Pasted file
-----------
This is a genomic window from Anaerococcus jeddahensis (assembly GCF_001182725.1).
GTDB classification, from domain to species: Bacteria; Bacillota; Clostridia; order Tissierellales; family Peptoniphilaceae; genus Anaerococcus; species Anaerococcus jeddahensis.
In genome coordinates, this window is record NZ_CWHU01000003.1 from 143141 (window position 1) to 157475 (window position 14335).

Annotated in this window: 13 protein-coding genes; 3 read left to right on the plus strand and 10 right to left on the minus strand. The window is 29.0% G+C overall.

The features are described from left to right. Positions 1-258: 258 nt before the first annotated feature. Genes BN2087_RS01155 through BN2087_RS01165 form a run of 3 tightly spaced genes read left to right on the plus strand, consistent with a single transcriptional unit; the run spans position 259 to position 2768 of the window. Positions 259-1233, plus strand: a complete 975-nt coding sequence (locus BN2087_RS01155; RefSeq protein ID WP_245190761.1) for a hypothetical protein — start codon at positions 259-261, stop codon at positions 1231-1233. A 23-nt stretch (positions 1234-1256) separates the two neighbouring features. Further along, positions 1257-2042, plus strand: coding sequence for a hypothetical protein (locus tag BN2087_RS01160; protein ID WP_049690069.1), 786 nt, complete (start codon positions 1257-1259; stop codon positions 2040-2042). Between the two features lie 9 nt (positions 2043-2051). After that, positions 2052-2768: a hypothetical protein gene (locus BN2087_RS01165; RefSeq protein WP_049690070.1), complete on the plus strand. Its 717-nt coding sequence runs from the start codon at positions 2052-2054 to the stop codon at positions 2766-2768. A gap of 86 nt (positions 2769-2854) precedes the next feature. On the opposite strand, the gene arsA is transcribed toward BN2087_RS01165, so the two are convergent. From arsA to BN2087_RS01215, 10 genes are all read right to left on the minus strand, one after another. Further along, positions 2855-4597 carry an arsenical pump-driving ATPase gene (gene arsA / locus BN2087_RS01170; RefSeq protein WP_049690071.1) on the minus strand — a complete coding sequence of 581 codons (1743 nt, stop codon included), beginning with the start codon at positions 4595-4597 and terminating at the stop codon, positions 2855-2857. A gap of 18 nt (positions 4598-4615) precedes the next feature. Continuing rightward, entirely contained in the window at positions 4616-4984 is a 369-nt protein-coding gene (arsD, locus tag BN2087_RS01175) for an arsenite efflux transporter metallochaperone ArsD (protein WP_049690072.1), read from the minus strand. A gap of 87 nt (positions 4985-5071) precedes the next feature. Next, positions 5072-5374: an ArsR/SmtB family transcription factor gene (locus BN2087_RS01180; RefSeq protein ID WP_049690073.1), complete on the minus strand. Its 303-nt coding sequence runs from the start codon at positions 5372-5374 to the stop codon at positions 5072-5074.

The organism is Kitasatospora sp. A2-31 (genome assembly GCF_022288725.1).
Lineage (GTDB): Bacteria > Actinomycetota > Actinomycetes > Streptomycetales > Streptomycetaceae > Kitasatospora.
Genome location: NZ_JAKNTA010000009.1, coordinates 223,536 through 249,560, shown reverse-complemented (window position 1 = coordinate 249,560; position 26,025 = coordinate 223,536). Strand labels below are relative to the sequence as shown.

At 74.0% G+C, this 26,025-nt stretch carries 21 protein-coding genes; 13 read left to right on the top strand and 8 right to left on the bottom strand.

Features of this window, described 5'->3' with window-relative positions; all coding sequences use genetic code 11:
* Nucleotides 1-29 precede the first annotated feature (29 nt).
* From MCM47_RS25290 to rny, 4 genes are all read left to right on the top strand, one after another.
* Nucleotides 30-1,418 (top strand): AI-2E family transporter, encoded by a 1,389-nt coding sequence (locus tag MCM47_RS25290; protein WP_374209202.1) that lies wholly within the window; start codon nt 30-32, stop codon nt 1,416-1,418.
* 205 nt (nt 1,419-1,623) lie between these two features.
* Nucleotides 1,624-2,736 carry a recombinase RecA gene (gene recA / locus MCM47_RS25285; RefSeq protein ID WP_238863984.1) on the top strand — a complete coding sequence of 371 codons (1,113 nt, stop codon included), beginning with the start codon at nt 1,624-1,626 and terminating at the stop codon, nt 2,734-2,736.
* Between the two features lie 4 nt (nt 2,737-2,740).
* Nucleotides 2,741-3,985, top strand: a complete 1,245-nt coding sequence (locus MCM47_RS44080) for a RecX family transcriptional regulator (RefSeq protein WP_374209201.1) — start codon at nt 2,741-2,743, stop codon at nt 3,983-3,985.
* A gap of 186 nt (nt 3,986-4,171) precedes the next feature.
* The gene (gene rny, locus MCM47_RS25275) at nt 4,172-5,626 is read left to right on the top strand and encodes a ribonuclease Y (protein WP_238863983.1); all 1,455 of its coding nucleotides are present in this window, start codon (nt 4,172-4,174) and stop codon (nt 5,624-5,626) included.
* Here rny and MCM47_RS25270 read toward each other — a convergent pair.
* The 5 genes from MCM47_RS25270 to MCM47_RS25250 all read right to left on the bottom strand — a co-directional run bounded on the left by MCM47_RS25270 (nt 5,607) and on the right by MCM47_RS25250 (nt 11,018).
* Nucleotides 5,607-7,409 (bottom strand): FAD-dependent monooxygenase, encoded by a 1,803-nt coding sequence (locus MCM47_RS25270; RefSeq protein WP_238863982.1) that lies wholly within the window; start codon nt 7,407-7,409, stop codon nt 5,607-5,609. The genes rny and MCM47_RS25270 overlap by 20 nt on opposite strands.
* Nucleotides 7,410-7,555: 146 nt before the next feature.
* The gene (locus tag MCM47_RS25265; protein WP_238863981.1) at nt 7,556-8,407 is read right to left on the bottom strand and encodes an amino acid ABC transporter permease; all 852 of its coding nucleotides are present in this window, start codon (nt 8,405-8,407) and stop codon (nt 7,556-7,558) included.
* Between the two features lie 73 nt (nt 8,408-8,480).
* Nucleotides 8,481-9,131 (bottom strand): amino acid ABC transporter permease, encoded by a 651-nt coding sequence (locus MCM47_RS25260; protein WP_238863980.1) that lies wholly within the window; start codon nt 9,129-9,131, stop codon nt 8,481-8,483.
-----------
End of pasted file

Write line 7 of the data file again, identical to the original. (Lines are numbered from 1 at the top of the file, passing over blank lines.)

Lineage (GTDB): Bacteria > Actinomycetota > Actinomycetes > Streptomycetales > Streptomycetaceae > Kitasatospora.